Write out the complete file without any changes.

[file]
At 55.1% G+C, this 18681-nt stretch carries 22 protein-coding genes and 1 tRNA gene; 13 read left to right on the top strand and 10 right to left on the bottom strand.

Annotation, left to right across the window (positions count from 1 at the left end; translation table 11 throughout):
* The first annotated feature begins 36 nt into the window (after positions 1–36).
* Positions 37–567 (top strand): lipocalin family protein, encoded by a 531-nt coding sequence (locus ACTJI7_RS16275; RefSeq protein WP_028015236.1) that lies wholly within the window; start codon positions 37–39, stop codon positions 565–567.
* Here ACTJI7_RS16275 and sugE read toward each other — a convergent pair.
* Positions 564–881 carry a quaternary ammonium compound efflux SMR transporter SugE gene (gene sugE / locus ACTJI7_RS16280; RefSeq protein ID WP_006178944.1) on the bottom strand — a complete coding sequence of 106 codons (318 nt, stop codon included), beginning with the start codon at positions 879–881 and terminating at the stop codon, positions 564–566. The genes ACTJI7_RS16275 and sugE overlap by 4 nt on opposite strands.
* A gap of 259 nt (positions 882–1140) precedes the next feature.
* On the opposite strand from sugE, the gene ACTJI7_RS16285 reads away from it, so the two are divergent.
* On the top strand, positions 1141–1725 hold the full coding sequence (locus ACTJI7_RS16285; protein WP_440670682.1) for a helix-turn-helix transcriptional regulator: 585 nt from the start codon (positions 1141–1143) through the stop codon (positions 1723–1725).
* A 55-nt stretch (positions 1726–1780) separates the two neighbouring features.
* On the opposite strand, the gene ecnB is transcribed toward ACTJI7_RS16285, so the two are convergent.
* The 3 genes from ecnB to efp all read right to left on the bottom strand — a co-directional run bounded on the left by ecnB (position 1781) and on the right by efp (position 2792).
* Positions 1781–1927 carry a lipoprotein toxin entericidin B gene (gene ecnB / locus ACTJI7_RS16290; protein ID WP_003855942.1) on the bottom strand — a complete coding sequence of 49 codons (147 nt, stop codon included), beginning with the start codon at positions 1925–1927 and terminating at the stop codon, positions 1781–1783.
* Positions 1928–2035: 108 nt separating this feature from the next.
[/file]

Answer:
At 55.1% G+C, this 18681-nt stretch carries 22 protein-coding genes and 1 tRNA gene; 13 read left to right on the top strand and 10 right to left on the bottom strand.

Annotation, left to right across the window (positions count from 1 at the left end; translation table 11 throughout):
* The first annotated feature begins 36 nt into the window (after positions 1–36).
* Positions 37–567 (top strand): lipocalin family protein, encoded by a 531-nt coding sequence (locus ACTJI7_RS16275; RefSeq protein WP_028015236.1) that lies wholly within the window; start codon positions 37–39, stop codon positions 565–567.
* Here ACTJI7_RS16275 and sugE read toward each other — a convergent pair.
* Positions 564–881 carry a quaternary ammonium compound efflux SMR transporter SugE gene (gene sugE / locus ACTJI7_RS16280; RefSeq protein ID WP_006178944.1) on the bottom strand — a complete coding sequence of 106 codons (318 nt, stop codon included), beginning with the start codon at positions 879–881 and terminating at the stop codon, positions 564–566. The genes ACTJI7_RS16275 and sugE overlap by 4 nt on opposite strands.
* A gap of 259 nt (positions 882–1140) precedes the next feature.
* On the opposite strand from sugE, the gene ACTJI7_RS16285 reads away from it, so the two are divergent.
* On the top strand, positions 1141–1725 hold the full coding sequence (locus ACTJI7_RS16285; protein WP_440670682.1) for a helix-turn-helix transcriptional regulator: 585 nt from the start codon (positions 1141–1143) through the stop codon (positions 1723–1725).
* A 55-nt stretch (positions 1726–1780) separates the two neighbouring features.
* On the opposite strand, the gene ecnB is transcribed toward ACTJI7_RS16285, so the two are convergent.
* The 3 genes from ecnB to efp all read right to left on the bottom strand — a co-directional run bounded on the left by ecnB (position 1781) and on the right by efp (position 2792).
* Positions 1781–1927 carry a lipoprotein toxin entericidin B gene (gene ecnB / locus ACTJI7_RS16290; protein ID WP_003855942.1) on the bottom strand — a complete coding sequence of 49 codons (147 nt, stop codon included), beginning with the start codon at positions 1925–1927 and terminating at the stop codon, positions 1781–1783.
* Positions 1928–2035: 108 nt separating this feature from the next.